We all – the Principal, the A.P, Kylie and myself – we standing in front of the door to the Faculty Room before Kylie asked her question. After she asked it, in an instant, I was alone with her in the hall – my principal and the A.P. having disappeared into the Faculty Room to muffle their laughter.
The thin door didn’t do the trick.
“Mr. Dean, would you sign this card,” Kylie said, offering me what looked like a business card, “certifying I am a virgin?”
Though it took a moment for the question to sink in for me, it didn’t for my female colleagues who laughed as they disappeared.
“What did you say?” I said in full stammer.
Kylie, who was 15 going on 25 said, “will you sign a card saying that I am a virgin?”
It was a pledge card, a purity card, something that was very much in vogue 10 years ago.
“Sure.” I said, signing the card and opening, as quickly as I could, the door to the Faculty Room.
A quicker wit would have asked the young woman just how I was supposed to validate what I was signifying with my signature – a quicker wit who wanted to lose his job.
Sometimes, in teaching, it’s a good thing not to be too quick-witted.
Turn Out the Lights
There have been more than a few times when my career has passed in front of my eyes. There have been more than a handful of occasions when I have thought: “Well, that was nice. That was a diverting few years. I wonder if Barnes and Nobel is hiring?” I’ve mentioned a few of those in previous posts here and some of them have been more serious than others – serious in the sense that they might have actually ended my teaching career.
This one probably wouldn’t have. This one, because of how it turned out, was really no big deal. But, in the moment, this one was terrifying. Literally terrifying.
Early in my career and for the first seven years of it, I was a moderator of the Student Council, initially at the school at which I was first hired and then, later, at my alma mater, which hired me when I returned to Denver. This was a good gig – working with students who felt empowered to change the school while reminding them, without actually saying so, that their “power” was very limited. I enjoyed the work.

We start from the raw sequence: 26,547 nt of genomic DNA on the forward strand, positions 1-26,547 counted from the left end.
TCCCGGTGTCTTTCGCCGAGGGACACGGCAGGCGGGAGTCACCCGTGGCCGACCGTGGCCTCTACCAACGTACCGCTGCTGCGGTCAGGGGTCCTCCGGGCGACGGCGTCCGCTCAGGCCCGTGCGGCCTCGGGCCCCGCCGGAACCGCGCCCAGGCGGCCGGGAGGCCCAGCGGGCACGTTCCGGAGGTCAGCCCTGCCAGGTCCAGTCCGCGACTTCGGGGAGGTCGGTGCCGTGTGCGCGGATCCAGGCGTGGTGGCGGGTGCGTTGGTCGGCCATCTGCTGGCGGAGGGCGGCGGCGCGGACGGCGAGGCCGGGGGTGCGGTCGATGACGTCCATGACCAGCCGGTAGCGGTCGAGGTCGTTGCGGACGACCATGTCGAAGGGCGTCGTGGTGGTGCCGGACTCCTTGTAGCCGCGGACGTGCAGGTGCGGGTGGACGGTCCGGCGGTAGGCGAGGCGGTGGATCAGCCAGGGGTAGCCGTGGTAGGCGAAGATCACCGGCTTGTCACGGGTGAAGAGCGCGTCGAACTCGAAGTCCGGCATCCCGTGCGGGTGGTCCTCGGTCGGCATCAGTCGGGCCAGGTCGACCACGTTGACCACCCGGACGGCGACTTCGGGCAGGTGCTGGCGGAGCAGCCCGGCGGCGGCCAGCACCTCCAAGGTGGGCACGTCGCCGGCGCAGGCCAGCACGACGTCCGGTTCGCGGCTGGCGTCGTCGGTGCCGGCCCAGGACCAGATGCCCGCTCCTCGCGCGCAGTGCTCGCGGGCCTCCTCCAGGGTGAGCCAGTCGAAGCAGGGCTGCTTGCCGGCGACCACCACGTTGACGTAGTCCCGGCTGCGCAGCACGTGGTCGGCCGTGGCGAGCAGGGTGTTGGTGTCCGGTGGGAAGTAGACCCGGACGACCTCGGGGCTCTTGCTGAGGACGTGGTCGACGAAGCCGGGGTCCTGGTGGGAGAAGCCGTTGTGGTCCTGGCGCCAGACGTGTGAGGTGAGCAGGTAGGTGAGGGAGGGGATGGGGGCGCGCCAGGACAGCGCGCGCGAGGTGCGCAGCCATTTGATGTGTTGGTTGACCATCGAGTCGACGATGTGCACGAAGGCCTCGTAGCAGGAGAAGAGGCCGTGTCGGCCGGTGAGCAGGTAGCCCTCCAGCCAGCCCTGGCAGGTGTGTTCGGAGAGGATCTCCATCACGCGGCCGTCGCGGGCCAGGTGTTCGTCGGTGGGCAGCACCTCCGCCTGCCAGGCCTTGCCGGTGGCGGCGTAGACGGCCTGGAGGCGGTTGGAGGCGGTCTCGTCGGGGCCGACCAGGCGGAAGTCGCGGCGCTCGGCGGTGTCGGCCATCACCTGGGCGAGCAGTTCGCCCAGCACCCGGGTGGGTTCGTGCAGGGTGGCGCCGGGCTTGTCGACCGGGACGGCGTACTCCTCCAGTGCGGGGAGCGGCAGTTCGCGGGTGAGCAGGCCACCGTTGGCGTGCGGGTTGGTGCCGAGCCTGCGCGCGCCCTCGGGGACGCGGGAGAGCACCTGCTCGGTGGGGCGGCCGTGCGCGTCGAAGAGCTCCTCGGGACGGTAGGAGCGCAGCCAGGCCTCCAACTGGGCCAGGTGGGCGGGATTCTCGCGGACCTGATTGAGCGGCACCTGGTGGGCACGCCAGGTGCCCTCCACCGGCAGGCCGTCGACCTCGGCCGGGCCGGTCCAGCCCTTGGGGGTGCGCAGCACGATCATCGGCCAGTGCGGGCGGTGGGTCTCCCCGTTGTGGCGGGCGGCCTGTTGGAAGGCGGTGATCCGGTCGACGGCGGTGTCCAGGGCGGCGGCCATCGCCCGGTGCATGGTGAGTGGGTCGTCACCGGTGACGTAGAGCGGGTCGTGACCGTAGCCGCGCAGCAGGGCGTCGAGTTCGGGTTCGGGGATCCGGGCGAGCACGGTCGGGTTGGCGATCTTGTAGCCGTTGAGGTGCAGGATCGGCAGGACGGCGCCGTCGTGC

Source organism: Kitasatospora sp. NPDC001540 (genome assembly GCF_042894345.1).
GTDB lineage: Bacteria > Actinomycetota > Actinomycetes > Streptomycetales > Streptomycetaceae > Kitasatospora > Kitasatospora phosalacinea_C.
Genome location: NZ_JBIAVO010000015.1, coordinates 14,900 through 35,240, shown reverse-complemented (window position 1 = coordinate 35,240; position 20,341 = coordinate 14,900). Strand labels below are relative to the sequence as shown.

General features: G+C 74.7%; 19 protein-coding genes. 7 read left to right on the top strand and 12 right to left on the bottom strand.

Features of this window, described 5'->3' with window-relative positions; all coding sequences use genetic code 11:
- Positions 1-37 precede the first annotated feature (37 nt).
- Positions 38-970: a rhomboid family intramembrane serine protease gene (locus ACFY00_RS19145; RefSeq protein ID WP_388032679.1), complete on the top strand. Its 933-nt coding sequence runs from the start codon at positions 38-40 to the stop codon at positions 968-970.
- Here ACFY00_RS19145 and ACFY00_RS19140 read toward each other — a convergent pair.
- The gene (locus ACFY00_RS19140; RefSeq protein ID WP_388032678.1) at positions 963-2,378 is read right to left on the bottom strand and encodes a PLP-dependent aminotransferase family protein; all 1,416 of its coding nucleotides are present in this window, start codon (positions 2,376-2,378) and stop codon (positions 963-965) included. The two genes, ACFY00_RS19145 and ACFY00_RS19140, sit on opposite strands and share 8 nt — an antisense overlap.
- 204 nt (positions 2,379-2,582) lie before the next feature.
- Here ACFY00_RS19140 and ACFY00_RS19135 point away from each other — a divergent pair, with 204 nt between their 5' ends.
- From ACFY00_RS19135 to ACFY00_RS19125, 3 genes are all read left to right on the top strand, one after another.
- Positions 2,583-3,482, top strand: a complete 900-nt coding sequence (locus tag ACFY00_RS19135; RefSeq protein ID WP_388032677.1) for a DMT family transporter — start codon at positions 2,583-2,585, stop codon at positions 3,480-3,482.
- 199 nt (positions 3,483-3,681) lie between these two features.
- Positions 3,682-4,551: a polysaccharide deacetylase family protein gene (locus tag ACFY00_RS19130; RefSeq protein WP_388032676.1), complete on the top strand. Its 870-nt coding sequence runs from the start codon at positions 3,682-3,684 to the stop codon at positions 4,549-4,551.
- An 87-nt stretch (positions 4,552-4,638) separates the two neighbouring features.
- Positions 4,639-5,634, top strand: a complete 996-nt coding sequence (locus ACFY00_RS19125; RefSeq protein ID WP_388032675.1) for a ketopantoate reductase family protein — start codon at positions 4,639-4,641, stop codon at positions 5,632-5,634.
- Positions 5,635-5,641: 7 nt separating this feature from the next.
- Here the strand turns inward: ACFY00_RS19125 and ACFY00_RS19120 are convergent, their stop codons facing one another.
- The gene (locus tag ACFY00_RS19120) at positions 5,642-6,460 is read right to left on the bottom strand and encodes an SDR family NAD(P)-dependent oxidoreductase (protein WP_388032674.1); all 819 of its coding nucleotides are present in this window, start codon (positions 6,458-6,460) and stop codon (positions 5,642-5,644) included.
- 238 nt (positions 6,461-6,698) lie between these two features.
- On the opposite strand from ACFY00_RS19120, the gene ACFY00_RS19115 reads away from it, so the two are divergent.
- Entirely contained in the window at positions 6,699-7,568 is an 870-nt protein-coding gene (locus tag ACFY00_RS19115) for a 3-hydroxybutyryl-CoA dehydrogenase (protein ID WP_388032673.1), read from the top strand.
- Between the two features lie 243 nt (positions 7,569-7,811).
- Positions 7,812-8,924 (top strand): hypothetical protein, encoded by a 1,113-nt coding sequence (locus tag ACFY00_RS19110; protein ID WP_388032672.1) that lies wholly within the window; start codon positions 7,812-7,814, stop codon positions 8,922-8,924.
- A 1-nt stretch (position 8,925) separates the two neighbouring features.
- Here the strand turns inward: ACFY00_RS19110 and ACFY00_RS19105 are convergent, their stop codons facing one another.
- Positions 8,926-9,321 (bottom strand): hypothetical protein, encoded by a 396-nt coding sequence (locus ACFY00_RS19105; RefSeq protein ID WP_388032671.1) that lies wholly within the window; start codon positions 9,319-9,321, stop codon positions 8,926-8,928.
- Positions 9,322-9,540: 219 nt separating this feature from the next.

I didn’t enjoy Homecoming Week Pep Rallies. These were never any fun to plan and they were absolutely thankless tasks. Teachers lose class time, students are rowdy and administration looks at the clock. You only have so many minutes in the school year devoted to pep.
In one of my early go-rounds with pep rallies, the Student Council – in the all boys school – determined they wanted to rent big screen televisions (this was way before the age of digital … anything really but projectors, certainly) and show highlights of the sports teams while we announced the seniors on the team and brought them in under spotlights.
Sounds good, right? What could possibly go wrong?
The first step for this plan, of course, was to turn off the lights in gym and it was the one step we didn’t practice in our dress rehearsals for the rally because the gym lights, back then, took about five minutes to cycle back on once they were extinguished.
When the Pep Rally arrived, 700 boys poured into the gym and invaded the stands. It was a Friday afternoon, right before the end of the school day. They were rowdy. They were pushing and shoving. They were loud.
Those facts probably should have been my cues to amend the program, but I didn’t.
On cue, I snapped off the lights in anticipation of the spots and the big screen televisions. The entire gym went immediately quiet as if all the boys remembered their elementary school training: when the lights go off, it’s quite time. The boys’ rowdiness ceased. They stopped pushing and shoving. The gym went deadly quiet.
Then a dull roar began that rose, slowly but inexorably to a cacophonous crescendo.
Realizing my error too late, I immediately flipped the lights back on.
And the five-minute start-up cycle for the lights began.
Five minutes doesn’t seem like enough time to consider one’s career.
It was plenty.